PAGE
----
The farmers were forced to sell the dead fish at throwaway prices. But it is the prospect of an uncertain future they are dreading more. “We are unsure how to restock our cages.”
The tragedy had spread to other locales such as Usoma, Genge and Dunga Beach. Residents of Othany alone lost Sh40 million worth of investments according to the a report by Kisumu County.
In the neighbouring counties of Homa Bay and Migori, the situation has not been any different. For months now, farmers have been reporting death of tilapia in cages. This has resulted in a drastic reduction of fish in the market in a region where it is a staple food.
The deaths have disrupted business in the lake region. “Some of our customers are hesitant to buy our catch, with fears that our fish may be contaminated by the dead fish,” laments Millicent Akinyi, a fishmonger.
Now Akinyi is worried about the fate of her business that she has run for 20 years. “This lake is a natural habitat for the fish. Why would they suddenly start to die?” She wonders, devastated.
This, though, is not the first time such deaths have happened in the world’s second largest freshwater lake. In February 2021, similar deaths were reported in the lake in what experts described as suffocation.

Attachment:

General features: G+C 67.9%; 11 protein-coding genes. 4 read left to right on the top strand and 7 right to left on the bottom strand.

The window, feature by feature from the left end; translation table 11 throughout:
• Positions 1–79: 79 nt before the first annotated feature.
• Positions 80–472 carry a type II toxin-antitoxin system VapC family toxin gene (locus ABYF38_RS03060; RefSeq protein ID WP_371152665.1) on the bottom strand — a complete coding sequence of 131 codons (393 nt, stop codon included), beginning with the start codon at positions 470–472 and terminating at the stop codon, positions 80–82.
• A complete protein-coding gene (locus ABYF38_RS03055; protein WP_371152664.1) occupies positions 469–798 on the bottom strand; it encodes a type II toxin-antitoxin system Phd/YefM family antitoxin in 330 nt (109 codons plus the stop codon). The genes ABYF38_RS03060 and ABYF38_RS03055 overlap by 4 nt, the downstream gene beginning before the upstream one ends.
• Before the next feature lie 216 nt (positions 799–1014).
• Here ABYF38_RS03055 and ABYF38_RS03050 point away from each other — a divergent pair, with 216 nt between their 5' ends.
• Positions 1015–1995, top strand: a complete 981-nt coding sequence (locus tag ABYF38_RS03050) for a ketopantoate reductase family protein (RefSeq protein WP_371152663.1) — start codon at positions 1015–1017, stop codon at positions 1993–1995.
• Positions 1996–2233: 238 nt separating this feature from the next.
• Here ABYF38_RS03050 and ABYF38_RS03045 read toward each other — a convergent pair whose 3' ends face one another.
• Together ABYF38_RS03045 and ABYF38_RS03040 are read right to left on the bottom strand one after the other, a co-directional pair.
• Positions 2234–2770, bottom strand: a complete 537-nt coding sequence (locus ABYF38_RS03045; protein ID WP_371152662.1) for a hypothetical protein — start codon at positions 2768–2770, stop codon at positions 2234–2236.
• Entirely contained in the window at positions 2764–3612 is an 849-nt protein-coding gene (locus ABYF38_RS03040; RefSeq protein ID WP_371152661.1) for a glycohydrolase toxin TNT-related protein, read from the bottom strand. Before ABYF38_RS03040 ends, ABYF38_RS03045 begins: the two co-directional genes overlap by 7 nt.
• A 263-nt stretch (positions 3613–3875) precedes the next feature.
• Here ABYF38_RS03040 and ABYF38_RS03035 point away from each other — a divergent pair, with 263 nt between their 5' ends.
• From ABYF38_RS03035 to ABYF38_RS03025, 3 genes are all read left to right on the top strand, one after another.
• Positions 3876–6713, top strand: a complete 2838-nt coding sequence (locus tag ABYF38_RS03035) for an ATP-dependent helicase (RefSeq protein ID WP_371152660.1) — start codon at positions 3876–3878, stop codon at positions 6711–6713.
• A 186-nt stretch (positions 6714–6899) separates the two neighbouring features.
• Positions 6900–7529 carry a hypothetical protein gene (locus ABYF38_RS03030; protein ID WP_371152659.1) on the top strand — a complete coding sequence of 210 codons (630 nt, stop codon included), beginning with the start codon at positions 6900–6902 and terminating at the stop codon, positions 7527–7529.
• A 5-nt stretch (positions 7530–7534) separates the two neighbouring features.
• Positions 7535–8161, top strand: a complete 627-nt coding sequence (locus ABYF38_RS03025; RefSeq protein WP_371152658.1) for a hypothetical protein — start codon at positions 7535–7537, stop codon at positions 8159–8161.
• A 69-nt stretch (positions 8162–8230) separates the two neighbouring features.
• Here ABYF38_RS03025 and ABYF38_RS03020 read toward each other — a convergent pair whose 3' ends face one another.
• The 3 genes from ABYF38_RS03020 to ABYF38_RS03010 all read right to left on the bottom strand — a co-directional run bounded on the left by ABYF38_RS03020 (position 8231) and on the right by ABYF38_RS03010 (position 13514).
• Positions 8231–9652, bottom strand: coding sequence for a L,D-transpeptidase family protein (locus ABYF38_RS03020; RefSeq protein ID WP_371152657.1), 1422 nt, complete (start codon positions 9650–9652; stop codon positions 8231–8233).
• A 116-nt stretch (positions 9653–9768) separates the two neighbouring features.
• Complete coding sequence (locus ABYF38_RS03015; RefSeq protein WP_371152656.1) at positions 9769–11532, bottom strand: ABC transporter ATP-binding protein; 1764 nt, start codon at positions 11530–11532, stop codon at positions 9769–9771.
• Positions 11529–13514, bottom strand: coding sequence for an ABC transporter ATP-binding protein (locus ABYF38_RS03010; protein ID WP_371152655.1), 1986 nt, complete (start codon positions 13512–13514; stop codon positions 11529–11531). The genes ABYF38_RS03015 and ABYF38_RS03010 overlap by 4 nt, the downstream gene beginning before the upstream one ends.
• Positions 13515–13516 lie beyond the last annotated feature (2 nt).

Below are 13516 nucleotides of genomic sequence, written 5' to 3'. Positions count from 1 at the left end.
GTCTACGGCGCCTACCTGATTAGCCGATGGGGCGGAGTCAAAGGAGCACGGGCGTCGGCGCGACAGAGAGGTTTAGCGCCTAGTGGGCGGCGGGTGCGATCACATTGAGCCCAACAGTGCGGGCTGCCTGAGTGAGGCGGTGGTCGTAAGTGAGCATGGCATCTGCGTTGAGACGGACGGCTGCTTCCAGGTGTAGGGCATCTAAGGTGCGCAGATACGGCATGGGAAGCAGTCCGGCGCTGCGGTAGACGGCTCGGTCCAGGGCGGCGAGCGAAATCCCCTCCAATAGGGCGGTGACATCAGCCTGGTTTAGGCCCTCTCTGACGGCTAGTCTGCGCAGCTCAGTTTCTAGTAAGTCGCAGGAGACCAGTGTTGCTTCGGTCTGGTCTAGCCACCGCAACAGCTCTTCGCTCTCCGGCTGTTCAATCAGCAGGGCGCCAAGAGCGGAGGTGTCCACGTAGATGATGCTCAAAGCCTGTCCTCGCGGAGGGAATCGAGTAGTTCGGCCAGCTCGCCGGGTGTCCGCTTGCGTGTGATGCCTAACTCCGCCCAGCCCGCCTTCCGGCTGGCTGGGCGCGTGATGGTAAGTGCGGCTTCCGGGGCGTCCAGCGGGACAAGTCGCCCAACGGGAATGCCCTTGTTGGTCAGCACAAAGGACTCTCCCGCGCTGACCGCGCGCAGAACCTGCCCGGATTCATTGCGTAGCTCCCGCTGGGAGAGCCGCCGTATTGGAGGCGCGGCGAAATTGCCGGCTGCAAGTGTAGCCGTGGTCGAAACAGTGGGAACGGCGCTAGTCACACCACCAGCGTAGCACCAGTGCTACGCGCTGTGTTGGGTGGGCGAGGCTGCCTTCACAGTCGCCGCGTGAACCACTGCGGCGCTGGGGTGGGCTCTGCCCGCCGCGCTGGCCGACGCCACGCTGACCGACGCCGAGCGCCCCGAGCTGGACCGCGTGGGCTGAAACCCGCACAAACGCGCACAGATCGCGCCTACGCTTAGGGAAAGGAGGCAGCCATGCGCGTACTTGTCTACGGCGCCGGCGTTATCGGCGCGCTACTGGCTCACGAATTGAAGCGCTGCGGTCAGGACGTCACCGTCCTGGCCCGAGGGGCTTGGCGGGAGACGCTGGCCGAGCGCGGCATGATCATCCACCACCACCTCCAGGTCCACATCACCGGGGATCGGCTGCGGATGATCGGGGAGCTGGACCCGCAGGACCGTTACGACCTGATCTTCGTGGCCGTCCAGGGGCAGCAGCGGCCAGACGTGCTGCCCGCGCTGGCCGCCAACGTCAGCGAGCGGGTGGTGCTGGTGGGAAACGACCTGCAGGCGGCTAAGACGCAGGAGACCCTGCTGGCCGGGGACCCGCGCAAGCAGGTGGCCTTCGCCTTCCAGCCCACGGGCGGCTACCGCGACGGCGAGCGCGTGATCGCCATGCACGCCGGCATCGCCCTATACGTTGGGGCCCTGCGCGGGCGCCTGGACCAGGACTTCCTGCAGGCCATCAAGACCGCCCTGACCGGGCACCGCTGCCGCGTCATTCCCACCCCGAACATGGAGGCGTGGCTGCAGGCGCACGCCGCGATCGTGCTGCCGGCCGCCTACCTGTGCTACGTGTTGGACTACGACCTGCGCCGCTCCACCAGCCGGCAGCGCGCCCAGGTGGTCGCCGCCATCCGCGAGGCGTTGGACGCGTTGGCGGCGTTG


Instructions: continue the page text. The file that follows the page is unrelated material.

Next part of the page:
Kenya Marine and Fisheries Research Institute (KEMFRI) says the fish died from shock. This occurs when currents of de-oxygenated cold water move and replace the top warm and oxygenated lake water. The condition is called potted upwelling according to KEMFRI assistant director, Dr Christopher Aura.
“Our team sampled water from various points where factories discharge waste into the lake. We found out that the lake has recently been experiencing extreme cold and warm temperatures due to effects of climate change,” Dr Aura explains.
He shares that in some instances, the temperature would hit 28 degrees Celsius, causing the decomposition of algae and water hyacinth in a process that is oxygen-dependent.
“This decomposition reduces oxygen levels at the bottom of the lake,” explains Dr Aura, adding that when water currents move, the bottom cold water moves up to replace the top and warm oxygenated water.
“When the de-oxygenated water gets into the cages with minimal water circulation, the fish experience shock, leading to death,” he says.